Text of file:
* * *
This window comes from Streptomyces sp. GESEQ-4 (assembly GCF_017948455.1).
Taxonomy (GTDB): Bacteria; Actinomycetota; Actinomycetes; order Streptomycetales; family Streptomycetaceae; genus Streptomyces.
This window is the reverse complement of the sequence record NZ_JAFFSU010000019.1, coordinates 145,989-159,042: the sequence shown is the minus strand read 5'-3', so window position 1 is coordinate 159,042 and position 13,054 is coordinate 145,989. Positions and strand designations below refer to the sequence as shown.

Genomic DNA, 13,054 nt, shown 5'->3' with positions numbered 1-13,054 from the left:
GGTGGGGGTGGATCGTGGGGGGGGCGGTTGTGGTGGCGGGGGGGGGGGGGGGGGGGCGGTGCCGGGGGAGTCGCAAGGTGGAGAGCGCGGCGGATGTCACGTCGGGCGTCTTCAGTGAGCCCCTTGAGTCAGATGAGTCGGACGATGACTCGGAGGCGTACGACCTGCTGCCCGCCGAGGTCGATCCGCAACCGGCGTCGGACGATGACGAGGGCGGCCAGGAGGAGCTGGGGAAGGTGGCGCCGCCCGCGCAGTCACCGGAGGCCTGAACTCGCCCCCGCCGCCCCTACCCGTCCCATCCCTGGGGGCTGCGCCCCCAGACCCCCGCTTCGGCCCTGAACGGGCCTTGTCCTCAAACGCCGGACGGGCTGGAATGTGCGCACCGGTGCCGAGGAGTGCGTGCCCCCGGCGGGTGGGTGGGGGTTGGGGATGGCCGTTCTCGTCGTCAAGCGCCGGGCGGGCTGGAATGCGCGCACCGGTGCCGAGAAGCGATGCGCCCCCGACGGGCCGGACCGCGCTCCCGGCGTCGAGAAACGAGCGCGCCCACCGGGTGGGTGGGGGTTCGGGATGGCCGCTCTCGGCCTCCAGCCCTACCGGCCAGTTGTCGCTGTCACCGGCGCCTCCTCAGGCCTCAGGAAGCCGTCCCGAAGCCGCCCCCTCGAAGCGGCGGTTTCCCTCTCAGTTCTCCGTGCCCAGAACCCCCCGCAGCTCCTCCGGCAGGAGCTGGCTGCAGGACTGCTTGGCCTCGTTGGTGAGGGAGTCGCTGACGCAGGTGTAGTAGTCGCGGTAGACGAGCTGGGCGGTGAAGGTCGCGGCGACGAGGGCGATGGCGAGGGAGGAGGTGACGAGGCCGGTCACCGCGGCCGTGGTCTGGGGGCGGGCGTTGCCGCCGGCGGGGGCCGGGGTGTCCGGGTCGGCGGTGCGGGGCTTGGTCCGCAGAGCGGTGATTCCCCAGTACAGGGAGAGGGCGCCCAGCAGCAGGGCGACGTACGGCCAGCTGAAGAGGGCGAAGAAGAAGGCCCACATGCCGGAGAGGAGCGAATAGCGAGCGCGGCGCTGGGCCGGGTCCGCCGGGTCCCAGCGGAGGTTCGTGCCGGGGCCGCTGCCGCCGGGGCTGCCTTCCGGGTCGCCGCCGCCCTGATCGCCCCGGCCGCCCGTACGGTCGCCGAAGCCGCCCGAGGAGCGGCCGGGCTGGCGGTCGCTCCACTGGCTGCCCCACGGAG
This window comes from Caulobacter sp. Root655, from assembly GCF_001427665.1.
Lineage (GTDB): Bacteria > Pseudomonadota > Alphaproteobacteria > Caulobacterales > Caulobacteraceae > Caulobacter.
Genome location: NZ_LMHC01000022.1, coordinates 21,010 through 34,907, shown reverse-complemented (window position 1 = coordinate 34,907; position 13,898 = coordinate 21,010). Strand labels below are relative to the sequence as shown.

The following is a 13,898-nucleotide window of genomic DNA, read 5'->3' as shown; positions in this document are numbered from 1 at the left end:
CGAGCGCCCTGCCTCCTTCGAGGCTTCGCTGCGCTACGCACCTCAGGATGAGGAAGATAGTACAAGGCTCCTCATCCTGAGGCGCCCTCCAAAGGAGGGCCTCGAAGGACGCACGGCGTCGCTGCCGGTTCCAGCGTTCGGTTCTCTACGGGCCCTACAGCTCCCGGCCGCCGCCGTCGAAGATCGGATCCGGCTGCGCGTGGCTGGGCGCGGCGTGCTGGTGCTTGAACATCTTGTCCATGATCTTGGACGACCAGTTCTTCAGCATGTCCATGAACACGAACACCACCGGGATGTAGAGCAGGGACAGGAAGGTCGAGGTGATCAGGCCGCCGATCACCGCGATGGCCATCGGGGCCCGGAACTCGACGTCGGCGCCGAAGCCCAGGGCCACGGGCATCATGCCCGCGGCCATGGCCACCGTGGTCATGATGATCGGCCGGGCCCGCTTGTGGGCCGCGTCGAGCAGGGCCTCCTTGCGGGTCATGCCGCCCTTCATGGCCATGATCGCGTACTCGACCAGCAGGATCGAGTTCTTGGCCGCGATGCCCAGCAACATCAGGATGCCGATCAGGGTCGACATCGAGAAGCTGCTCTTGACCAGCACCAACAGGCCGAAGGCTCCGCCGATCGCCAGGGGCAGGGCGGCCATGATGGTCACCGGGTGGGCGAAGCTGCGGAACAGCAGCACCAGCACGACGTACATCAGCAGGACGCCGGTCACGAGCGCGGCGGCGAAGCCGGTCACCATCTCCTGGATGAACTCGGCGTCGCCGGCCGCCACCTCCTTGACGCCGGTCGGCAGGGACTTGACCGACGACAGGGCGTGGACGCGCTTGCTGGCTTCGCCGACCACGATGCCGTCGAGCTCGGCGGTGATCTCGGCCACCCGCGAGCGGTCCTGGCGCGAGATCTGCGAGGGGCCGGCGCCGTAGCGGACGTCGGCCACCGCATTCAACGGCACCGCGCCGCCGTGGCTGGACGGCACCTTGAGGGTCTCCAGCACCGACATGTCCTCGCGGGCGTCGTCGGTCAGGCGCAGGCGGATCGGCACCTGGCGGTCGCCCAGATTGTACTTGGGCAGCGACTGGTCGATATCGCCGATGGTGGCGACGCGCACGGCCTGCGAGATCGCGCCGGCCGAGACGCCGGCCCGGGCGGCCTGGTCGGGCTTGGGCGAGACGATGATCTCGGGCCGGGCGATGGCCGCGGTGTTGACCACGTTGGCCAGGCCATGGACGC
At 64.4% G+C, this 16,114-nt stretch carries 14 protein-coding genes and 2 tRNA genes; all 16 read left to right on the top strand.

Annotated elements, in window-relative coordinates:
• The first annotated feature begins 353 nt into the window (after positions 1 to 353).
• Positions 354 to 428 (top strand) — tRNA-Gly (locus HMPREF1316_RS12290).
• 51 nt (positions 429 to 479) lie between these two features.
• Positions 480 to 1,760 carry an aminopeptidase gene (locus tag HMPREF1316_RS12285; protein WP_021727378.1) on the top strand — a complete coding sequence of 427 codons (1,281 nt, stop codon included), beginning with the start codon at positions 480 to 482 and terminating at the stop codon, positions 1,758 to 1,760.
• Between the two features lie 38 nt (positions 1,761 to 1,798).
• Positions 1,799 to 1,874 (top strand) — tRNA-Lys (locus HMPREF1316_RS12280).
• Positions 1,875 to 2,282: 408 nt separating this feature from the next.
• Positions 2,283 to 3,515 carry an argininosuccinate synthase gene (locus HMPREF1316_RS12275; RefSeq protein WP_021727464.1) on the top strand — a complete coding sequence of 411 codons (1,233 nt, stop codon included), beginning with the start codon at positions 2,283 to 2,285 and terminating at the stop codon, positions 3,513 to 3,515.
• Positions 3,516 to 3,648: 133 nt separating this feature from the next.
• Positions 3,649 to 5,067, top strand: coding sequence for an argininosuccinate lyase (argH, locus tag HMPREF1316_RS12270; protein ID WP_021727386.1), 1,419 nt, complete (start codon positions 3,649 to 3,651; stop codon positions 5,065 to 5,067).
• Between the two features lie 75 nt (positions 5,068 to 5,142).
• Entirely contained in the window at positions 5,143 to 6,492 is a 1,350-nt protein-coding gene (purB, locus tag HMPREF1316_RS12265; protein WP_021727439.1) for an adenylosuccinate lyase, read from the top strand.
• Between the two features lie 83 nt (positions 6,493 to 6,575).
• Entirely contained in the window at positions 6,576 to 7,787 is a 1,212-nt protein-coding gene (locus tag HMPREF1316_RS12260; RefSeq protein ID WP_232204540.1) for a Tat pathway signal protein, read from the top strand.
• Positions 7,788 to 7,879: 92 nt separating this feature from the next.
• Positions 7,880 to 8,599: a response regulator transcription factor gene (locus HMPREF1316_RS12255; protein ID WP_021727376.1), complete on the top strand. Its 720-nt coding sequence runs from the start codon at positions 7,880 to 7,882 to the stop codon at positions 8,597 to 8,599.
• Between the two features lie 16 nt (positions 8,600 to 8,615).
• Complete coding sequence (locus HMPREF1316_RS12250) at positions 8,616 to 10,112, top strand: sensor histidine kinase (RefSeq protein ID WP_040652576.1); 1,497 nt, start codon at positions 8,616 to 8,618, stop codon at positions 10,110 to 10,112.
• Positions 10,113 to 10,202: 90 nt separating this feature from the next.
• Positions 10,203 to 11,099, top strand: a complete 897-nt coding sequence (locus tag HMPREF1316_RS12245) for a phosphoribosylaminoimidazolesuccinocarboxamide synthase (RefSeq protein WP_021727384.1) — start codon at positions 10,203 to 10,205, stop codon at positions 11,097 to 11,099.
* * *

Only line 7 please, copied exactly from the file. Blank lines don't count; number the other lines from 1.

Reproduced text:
Lineage (GTDB): Bacteria > Pseudomonadota > Alphaproteobacteria > Caulobacterales > Caulobacteraceae > Caulobacter.